Stress Management 

Stress exacerbates gut problems and worsens our metabolism by keeping us in a sympathetic state, not allowing for rest and digestion. This can lead to a stomachache, indigestion, heartburn, nausea, and bowel urgency or diarrhea. 

So what do we do? Instead of high-intensity training, which increases body stress, I recommend gentle movement like yoga, pilates, or weight training, and add a morning meditation after your lemon water. Another option would be vagal nerve stimulation therapies like contrast cold/hot therapy at New Day Healing and Wellness, activating a parasympathetic state of rest and digestion. 

Sleep by 10:00 p.m. 

Sleep is also an underrated key in gut health! If you’re not sleeping 8-10 hours and getting to bed by 10:00 p.m., you’re not detoxing waste, toxins, excess hormones, or balancing blood sugar. This is the time hormones and organs reset and detox! So, I recommend some blue light-blocking glasses, a pineal gland activation playlist on Spotify, or an early morning walk to sync circadian rhythm, stimulating melatonin, healing, and detoxing the gut. 

Eliminate Inflammatory Seed Oils 

Fats are the building blocks of our cell membranes and hormone production, and hormone balance is key to gut health. Fats are also critical to mental health. Some fats are anti-inflammatory, like Omega-3 fatty acids, and others are inflammatory, like Omega-6 fatty acids. The right fats can help grow and balance good gut flora, while the inflammatory lead to a host of negative downstream effects. 

It is important to add Omega-3s like fatty fish, greens, and avocado and remove the following inflammatory Omega-6 seed oils: soybean, corn, cottonseed, canola, rapeseed, sunflower, sesame, and grapeseed.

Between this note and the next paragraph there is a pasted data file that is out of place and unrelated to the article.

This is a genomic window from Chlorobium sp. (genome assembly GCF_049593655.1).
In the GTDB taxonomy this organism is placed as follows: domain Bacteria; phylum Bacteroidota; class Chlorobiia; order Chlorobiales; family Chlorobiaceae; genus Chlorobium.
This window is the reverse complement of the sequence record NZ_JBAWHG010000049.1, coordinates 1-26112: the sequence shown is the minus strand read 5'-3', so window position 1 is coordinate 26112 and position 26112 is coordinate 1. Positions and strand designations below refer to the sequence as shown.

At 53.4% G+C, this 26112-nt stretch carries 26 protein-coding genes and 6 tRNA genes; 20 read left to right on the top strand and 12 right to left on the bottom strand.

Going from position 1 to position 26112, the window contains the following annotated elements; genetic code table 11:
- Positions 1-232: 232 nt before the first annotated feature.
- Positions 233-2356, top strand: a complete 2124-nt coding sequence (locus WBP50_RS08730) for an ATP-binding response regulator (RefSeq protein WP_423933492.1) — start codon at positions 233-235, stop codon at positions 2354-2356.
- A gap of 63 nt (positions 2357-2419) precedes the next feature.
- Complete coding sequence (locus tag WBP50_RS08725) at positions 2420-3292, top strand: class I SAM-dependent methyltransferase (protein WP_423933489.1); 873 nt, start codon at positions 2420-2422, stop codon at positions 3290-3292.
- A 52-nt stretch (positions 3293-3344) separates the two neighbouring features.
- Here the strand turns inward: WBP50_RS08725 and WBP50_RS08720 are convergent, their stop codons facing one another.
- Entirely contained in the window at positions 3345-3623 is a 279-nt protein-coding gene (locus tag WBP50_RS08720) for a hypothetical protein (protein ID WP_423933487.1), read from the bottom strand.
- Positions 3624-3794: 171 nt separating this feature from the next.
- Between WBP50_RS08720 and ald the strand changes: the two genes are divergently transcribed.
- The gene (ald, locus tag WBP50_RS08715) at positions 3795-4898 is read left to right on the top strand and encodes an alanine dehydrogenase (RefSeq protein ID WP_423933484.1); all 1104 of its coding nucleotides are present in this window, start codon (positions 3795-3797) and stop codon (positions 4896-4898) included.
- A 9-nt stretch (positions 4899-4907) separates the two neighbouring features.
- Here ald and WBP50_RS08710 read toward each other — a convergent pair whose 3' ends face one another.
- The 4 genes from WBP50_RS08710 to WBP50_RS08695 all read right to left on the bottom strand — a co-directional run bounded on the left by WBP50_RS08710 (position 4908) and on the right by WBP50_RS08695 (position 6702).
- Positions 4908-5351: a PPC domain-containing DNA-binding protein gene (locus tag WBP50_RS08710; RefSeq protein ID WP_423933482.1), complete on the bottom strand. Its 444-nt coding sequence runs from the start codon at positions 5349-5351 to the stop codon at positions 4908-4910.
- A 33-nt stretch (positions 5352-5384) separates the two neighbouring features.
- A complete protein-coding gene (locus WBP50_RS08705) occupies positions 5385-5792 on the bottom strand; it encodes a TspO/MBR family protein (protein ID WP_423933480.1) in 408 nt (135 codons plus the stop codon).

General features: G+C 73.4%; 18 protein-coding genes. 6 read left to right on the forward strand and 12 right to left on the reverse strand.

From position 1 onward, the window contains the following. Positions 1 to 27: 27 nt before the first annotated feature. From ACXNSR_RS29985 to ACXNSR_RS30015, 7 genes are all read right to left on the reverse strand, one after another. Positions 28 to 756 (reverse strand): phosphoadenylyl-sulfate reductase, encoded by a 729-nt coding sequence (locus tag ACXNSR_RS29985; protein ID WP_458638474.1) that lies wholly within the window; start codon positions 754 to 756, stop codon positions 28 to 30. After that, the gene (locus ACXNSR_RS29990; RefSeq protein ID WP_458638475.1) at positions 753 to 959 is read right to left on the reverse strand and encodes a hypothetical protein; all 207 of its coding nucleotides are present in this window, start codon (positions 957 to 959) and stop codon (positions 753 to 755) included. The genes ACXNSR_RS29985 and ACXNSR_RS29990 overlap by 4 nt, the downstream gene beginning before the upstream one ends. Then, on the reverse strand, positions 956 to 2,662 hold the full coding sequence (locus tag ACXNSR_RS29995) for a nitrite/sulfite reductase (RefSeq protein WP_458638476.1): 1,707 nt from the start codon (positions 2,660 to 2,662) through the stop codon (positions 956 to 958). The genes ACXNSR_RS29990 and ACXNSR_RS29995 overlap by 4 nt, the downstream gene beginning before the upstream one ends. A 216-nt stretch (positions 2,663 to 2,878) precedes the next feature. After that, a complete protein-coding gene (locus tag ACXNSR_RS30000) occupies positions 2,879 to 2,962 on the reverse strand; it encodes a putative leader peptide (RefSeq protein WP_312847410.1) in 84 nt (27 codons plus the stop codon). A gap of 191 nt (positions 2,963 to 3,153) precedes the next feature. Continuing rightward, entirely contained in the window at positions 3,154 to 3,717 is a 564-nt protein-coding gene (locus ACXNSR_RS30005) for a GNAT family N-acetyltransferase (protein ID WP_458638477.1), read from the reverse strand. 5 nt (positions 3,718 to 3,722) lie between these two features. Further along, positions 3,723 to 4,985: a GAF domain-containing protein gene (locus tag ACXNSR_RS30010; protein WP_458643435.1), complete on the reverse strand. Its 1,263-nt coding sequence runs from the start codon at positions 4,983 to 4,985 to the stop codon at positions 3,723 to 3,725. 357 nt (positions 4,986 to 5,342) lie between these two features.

Pre- and Pro-biotics 

We require prebiotic fiber-based foods to feed the good bacteria in our gut. We also need to increase the good bacteria with the addition of living microorganisms in fermented foods and spore probiotics. 

I recommend my clients batch cook prebiotic fiber-based foods so they can easily add them to protein throughout the week. I also love using coconut oil for extra gut-healing magic. Some of my favorites include broccoli, cauliflower, yellow squash, zucchini, asparagus, carrots, sweet potatoes, and baby bella mushrooms. 

Some fermented foods are sauerkraut and Cocojune coconut yogurt, in addition to a spore probiotic. 

Add in Organic Grass-Fed Animal Protein and Bone Broth 

Why grass-fed animal protein instead of plant protein? Grass-fed animal protein is more easily broken down, containing all the essential amino acids the body needs. Some plant proteins like legumes, soy, and wheat can exacerbate gut issues due to their high lectin content. 

I recommend using the bones left over from a roast chicken to create a gut-healing bone broth rich in nutrients, including gelatin, glycine, magnesium, and glutamine. Tip: add apple cider vinegar to draw out the calcium from the bones! 

Audrey Stimpson is a Certified Functional Nutrition Counselor specializing in ADHD, autism, autoimmune, hormonal imbalances, and gut-brain health. To schedule your free consultation visit or follow her on Instagram @audreystimpson.